Yes. Hay, pigs, that weird smell you can’t quite figure out. It was all there waiting for me when I got out of my sedan.
It was exactly what I expected.
My wife and I had taken the 4 hour trek with our two kids to upstate South Carolina. Her sister was moving and needed the help. Where were they moving to? The Farm. I purposely place those two words ‘The Farm’ in caps because the way they spoke about it seemed to glorify it’s existence and I couldn’t for the life of me understand why.
I was busy living my fast paced, 60 hour/week entrepreneur lifestyle, growing my company, living on my phone.
Sure, I was happy to get away for a few days, but ‘my business needed me’ I told myself. How would my twenty employees go on without their boss being tied to Slack notifications and Gmail alerts?
So I did what any good city slicker does when they get to a farm: I proceeded to ask for the wifi password.
After an hour or so of work dusk had fell on the farm. I distinctly remember looking outside and saw something incredible; my kids were running around a bonfire, barefoot, eating smores and laughing.
What was I doing?
My mind started rewinding to what I had actually done the last couple hours. Answered a few minor questions on Slack for my project manager. Refreshed Facebook, Twitter, and Gmail a few too many times. Checked the metrics on our Facebook ads.
I had done nothing.
There was no real excuse. My company wasn’t gearing up for some event or marketing campaign. We hadn’t just signed a big client. There was no real reason for me to be so heavily involved in the business that I just had to sit by my computer for hours while my family, well, didn’t.
I shut my computer off.
Turned my cell phone to silent and left it upstairs.
I walked outside.
For the next few days it stayed that way. I sat on the deck in quiet with a coffee and the sunrise. I played with my kids as they ran around the garden. I spent time with my wife as we talked about our goals, fears, and future.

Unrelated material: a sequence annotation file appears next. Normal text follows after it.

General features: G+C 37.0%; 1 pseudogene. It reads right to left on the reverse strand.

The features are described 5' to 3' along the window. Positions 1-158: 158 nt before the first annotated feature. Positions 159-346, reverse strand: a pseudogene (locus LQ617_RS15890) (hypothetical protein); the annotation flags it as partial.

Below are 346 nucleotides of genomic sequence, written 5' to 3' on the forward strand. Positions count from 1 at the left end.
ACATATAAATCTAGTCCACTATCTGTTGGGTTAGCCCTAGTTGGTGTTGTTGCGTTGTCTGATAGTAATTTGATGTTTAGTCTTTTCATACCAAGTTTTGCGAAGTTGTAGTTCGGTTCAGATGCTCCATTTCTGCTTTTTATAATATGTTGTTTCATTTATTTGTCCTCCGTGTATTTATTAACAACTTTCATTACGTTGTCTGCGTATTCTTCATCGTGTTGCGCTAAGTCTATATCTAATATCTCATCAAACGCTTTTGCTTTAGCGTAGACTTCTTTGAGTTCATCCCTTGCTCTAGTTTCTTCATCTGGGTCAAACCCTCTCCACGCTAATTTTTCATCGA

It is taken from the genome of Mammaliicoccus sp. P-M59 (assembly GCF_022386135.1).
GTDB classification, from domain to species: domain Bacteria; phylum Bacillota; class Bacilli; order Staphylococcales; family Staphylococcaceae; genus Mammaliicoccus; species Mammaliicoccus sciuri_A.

Most importantly, I listened.
I made time that few days to calmly reflect on everything that was going on in my life and the lives of my family. It was something I hadn’t realized I needed. I had gotten so caught up in the business of everyday life that I didn’t realize I was ignoring the very things that make up a good life.
Before going to The Farm I thought ‘breaks are for closers’. I thought I hadn’t ‘made it’ yet so I needed to keep pushing, keep hustling, sleep when I’m dead. The week on The Farm taught me that pushing, hustling and lack of sleep was hurting my ability to run a successful company.
My ability to quickly view Slack notifications didn’t proportionally grow my business.
The speed at which I responded to emails wasn’t growing our bottom line.
Constant refreshing of Twitter and Facebook wasn’t going to make us go viral.
I want you to ask yourself this simple question: Why are you working so hard?
Really, truly, and seriously ask yourself that question. Not just in the day to day tasks you do, but why are you working so hard to grow a business in the first place, or step up the career ladder?
For the majority of you the answer, when distilled to it’s purest form, will be one thing.
To live a good life.
Whatever definition ‘good’ has for you in this context, consider that by working so hard for the future and not focusing on the here and now are you missing the things that are already ‘good’ in your life?